Following a monitoring and targeted education program in the Northern Rivers, 38 key sites have since been monitored as part of a state-wide audit, with the smoking behaviour of several hundred people observed.
Some 18 cautionary notices were issued to smokers, mostly at bus stops, taxi ranks and entrances to buildings such as shopping malls. People found smoking in these areas may receive a fine of up to $500.
Butt bins were found to be situated within the no-smoking precincts of certain bus stops, taxi ranks and large buildings, and advice was issued for these to be relocated appropriately.
The Manager of the Northern NSW Health Promotion Unit, Jillian Adams said, “Together with the Commonwealth’s plain packaging legislation, this is an important health initiative to promote a healthy living environment and reduce the number of people who get exposed to others’ smoke in public places.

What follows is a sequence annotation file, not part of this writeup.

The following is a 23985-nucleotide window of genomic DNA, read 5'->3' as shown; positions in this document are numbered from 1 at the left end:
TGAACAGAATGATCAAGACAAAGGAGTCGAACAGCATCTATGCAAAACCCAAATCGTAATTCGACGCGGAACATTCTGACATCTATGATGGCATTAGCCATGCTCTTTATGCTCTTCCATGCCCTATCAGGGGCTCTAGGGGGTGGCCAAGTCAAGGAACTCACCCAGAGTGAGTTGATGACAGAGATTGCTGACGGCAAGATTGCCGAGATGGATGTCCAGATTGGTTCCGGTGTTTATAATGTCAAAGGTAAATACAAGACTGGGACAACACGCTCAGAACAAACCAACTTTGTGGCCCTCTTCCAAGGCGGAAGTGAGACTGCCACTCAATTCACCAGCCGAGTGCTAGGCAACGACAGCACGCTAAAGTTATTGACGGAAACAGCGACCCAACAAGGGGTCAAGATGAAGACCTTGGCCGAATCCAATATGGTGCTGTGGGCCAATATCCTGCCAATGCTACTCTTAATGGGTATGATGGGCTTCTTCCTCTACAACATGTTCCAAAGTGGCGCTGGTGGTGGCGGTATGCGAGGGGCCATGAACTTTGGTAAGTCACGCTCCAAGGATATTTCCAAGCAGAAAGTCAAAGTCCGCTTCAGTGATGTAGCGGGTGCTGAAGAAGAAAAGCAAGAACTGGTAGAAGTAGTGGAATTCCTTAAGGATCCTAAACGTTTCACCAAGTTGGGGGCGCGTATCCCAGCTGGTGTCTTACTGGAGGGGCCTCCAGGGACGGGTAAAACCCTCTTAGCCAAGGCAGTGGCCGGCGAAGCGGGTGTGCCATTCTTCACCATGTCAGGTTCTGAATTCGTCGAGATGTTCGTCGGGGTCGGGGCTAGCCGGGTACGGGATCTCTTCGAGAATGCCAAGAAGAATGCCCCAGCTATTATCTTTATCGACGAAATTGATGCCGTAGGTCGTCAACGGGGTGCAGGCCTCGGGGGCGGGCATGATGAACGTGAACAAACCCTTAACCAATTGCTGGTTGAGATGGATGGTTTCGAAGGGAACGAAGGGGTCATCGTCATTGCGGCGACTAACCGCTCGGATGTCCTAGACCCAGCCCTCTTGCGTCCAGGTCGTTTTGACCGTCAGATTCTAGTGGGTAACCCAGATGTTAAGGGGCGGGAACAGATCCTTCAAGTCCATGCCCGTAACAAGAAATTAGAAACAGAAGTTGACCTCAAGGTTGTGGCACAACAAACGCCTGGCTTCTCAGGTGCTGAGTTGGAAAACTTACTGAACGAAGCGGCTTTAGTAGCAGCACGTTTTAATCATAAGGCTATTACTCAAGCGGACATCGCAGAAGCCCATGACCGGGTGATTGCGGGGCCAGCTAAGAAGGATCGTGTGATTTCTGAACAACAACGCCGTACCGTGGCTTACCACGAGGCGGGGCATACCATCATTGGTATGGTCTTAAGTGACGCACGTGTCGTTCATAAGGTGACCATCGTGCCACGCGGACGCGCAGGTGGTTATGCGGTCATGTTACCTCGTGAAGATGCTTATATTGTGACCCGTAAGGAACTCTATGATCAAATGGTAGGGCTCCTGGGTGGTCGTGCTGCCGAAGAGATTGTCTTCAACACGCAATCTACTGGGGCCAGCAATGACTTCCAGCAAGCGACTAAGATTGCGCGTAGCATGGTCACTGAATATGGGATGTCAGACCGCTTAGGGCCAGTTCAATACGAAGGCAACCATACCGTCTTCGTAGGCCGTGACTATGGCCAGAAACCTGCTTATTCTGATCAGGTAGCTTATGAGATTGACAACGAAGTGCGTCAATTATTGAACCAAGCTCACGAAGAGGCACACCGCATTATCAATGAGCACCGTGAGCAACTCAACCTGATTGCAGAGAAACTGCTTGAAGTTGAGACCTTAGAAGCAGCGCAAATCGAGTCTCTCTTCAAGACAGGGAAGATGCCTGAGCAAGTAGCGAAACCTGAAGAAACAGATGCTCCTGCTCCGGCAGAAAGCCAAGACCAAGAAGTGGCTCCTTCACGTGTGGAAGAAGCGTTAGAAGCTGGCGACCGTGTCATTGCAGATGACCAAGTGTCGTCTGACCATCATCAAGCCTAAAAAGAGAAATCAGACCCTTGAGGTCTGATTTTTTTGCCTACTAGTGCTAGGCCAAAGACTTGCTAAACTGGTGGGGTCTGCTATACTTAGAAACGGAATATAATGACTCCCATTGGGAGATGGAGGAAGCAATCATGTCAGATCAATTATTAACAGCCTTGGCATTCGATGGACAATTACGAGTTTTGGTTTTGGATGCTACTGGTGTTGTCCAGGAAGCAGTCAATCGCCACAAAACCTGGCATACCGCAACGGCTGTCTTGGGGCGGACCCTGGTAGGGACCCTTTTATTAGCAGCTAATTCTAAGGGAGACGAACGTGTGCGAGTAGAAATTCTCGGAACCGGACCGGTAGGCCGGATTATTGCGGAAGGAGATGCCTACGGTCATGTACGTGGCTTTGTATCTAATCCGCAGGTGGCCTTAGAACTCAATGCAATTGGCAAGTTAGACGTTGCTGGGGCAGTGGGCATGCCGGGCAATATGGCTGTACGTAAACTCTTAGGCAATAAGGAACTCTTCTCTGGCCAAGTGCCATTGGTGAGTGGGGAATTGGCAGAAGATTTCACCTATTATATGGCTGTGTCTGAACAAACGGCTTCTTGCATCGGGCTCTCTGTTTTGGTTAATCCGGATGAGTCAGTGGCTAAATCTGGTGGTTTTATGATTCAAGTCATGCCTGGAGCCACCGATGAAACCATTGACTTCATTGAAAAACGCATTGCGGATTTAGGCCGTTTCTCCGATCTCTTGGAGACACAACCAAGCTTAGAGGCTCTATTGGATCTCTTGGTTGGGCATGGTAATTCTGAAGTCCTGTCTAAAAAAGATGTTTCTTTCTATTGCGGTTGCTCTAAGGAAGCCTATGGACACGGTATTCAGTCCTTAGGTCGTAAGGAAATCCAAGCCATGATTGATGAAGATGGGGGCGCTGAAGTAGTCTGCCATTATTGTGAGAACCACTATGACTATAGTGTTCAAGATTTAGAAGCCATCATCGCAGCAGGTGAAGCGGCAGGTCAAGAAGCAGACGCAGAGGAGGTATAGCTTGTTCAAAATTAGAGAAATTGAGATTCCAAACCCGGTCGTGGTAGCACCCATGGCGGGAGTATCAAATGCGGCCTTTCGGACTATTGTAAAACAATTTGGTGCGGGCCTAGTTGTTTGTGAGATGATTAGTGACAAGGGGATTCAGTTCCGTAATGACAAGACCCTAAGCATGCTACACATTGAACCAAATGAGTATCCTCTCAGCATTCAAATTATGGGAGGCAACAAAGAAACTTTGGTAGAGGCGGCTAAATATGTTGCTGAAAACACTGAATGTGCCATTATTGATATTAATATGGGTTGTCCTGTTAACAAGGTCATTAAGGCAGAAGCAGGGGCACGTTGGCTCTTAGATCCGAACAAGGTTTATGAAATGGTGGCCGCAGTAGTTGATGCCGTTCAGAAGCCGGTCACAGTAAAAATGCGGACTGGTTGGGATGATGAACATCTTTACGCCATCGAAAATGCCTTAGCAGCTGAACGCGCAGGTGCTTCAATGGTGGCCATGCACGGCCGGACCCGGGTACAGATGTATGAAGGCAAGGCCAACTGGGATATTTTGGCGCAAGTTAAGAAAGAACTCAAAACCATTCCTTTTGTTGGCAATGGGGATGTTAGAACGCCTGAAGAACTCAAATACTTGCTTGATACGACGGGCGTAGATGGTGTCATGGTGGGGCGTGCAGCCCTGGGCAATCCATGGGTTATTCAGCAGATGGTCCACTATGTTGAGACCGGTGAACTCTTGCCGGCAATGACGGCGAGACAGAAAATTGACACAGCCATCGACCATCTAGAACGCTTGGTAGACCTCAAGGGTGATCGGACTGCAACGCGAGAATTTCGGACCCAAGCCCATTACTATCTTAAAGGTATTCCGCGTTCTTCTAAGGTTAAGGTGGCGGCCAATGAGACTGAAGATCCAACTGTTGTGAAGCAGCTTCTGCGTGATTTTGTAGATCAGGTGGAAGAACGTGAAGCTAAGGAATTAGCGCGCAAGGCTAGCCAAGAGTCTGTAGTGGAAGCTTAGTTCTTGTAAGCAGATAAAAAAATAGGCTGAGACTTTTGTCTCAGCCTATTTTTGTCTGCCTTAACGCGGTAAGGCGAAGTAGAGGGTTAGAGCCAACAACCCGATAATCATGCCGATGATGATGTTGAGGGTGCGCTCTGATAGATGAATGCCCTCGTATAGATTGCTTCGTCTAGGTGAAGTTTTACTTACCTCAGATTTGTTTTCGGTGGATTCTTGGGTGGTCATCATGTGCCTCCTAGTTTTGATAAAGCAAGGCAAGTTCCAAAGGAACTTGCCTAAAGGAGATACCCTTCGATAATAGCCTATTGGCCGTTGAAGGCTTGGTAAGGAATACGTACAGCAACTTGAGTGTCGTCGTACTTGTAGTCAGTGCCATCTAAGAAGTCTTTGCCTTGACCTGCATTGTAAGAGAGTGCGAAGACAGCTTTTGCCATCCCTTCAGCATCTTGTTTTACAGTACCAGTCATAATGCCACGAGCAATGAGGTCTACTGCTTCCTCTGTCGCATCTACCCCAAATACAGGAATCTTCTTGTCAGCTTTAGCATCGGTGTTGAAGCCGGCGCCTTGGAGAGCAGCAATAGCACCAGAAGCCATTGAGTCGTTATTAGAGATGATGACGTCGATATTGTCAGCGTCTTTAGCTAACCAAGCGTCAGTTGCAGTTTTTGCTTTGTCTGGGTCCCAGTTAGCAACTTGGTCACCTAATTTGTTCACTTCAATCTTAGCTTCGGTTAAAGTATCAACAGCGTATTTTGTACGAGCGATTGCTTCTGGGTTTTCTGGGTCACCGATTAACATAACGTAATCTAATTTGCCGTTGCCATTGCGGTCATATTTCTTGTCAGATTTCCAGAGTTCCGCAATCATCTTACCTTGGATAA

“Second hand or environmental smoke is known to be harmful to health of those exposed to it and is especially harmful to children who might suffer respiratory conditions, including asthma. Babies exposed to smoke are significantly more likely to die of sudden infant death syndrome (SIDS). These legislative changes act to make smoking in public less socially acceptable.”
For more information about the tobacco legislation and advice about the appropriate placement of signs and butt bins, please contact North Coast Public Health on 1300 066 055 during business hours.
For help with quitting call the NSW Quitline 24/7 on 137848 (13 QUIT), which also offers a free call back support service, or